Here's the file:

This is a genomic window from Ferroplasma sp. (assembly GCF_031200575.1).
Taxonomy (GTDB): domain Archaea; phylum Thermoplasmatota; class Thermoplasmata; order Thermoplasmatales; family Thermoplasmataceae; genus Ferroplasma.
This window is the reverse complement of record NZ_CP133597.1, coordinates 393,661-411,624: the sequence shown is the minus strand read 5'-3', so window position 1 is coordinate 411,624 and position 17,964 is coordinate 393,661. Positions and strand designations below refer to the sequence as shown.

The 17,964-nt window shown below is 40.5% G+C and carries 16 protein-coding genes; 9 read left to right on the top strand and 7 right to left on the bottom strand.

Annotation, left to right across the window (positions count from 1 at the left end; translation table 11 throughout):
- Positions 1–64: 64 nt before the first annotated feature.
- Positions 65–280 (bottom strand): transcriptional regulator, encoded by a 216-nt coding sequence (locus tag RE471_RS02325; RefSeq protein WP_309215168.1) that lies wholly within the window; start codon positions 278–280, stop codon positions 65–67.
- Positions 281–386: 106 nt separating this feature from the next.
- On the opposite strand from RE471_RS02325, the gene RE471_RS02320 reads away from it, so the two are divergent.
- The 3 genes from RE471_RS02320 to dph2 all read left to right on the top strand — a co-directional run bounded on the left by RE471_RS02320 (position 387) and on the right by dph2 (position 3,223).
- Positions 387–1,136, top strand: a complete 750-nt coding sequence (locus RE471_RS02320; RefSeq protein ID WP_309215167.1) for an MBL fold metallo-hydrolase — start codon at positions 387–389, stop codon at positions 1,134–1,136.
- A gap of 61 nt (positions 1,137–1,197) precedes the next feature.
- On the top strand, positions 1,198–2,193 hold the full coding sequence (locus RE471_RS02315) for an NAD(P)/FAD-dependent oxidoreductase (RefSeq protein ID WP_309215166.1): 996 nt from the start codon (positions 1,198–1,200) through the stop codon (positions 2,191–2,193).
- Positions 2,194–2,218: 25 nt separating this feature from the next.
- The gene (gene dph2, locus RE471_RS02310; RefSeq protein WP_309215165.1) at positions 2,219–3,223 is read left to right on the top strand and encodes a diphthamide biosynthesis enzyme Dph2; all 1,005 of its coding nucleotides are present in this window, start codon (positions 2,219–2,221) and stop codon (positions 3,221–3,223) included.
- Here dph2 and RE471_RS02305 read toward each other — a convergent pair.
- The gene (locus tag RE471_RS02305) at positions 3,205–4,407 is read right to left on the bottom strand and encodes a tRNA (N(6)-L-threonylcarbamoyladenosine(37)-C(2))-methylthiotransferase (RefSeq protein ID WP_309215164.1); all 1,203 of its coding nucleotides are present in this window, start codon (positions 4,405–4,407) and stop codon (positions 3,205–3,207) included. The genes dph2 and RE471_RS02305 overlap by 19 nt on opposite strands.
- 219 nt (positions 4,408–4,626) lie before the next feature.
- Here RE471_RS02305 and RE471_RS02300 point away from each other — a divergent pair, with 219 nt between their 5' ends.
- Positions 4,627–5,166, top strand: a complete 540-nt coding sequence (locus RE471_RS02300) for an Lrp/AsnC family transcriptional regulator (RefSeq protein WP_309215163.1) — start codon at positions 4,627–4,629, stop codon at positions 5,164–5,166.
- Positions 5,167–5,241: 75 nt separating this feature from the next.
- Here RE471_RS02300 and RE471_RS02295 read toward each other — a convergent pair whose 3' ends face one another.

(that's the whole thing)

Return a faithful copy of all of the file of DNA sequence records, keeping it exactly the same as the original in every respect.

This is a genomic window from Ferroplasma sp. (assembly GCF_031200575.1).
Taxonomy (GTDB): domain Archaea; phylum Thermoplasmatota; class Thermoplasmata; order Thermoplasmatales; family Thermoplasmataceae; genus Ferroplasma.
This window is the reverse complement of record NZ_CP133597.1, coordinates 393,661-411,624: the sequence shown is the minus strand read 5'-3', so window position 1 is coordinate 411,624 and position 17,964 is coordinate 393,661. Positions and strand designations below refer to the sequence as shown.

The 17,964-nt window shown below is 40.5% G+C and carries 16 protein-coding genes; 9 read left to right on the top strand and 7 right to left on the bottom strand.

Annotation, left to right across the window (positions count from 1 at the left end; translation table 11 throughout):
- Positions 1–64: 64 nt before the first annotated feature.
- Positions 65–280 (bottom strand): transcriptional regulator, encoded by a 216-nt coding sequence (locus tag RE471_RS02325; RefSeq protein WP_309215168.1) that lies wholly within the window; start codon positions 278–280, stop codon positions 65–67.
- Positions 281–386: 106 nt separating this feature from the next.
- On the opposite strand from RE471_RS02325, the gene RE471_RS02320 reads away from it, so the two are divergent.
- The 3 genes from RE471_RS02320 to dph2 all read left to right on the top strand — a co-directional run bounded on the left by RE471_RS02320 (position 387) and on the right by dph2 (position 3,223).
- Positions 387–1,136, top strand: a complete 750-nt coding sequence (locus RE471_RS02320; RefSeq protein ID WP_309215167.1) for an MBL fold metallo-hydrolase — start codon at positions 387–389, stop codon at positions 1,134–1,136.
- A gap of 61 nt (positions 1,137–1,197) precedes the next feature.
- On the top strand, positions 1,198–2,193 hold the full coding sequence (locus RE471_RS02315) for an NAD(P)/FAD-dependent oxidoreductase (RefSeq protein ID WP_309215166.1): 996 nt from the start codon (positions 1,198–1,200) through the stop codon (positions 2,191–2,193).
- Positions 2,194–2,218: 25 nt separating this feature from the next.
- The gene (gene dph2, locus RE471_RS02310; RefSeq protein WP_309215165.1) at positions 2,219–3,223 is read left to right on the top strand and encodes a diphthamide biosynthesis enzyme Dph2; all 1,005 of its coding nucleotides are present in this window, start codon (positions 2,219–2,221) and stop codon (positions 3,221–3,223) included.
- Here dph2 and RE471_RS02305 read toward each other — a convergent pair.
- The gene (locus tag RE471_RS02305) at positions 3,205–4,407 is read right to left on the bottom strand and encodes a tRNA (N(6)-L-threonylcarbamoyladenosine(37)-C(2))-methylthiotransferase (RefSeq protein ID WP_309215164.1); all 1,203 of its coding nucleotides are present in this window, start codon (positions 4,405–4,407) and stop codon (positions 3,205–3,207) included. The genes dph2 and RE471_RS02305 overlap by 19 nt on opposite strands.
- 219 nt (positions 4,408–4,626) lie before the next feature.
- Here RE471_RS02305 and RE471_RS02300 point away from each other — a divergent pair, with 219 nt between their 5' ends.
- Positions 4,627–5,166, top strand: a complete 540-nt coding sequence (locus RE471_RS02300) for an Lrp/AsnC family transcriptional regulator (RefSeq protein WP_309215163.1) — start codon at positions 4,627–4,629, stop codon at positions 5,164–5,166.
- Positions 5,167–5,241: 75 nt separating this feature from the next.
- Here RE471_RS02300 and RE471_RS02295 read toward each other — a convergent pair whose 3' ends face one another.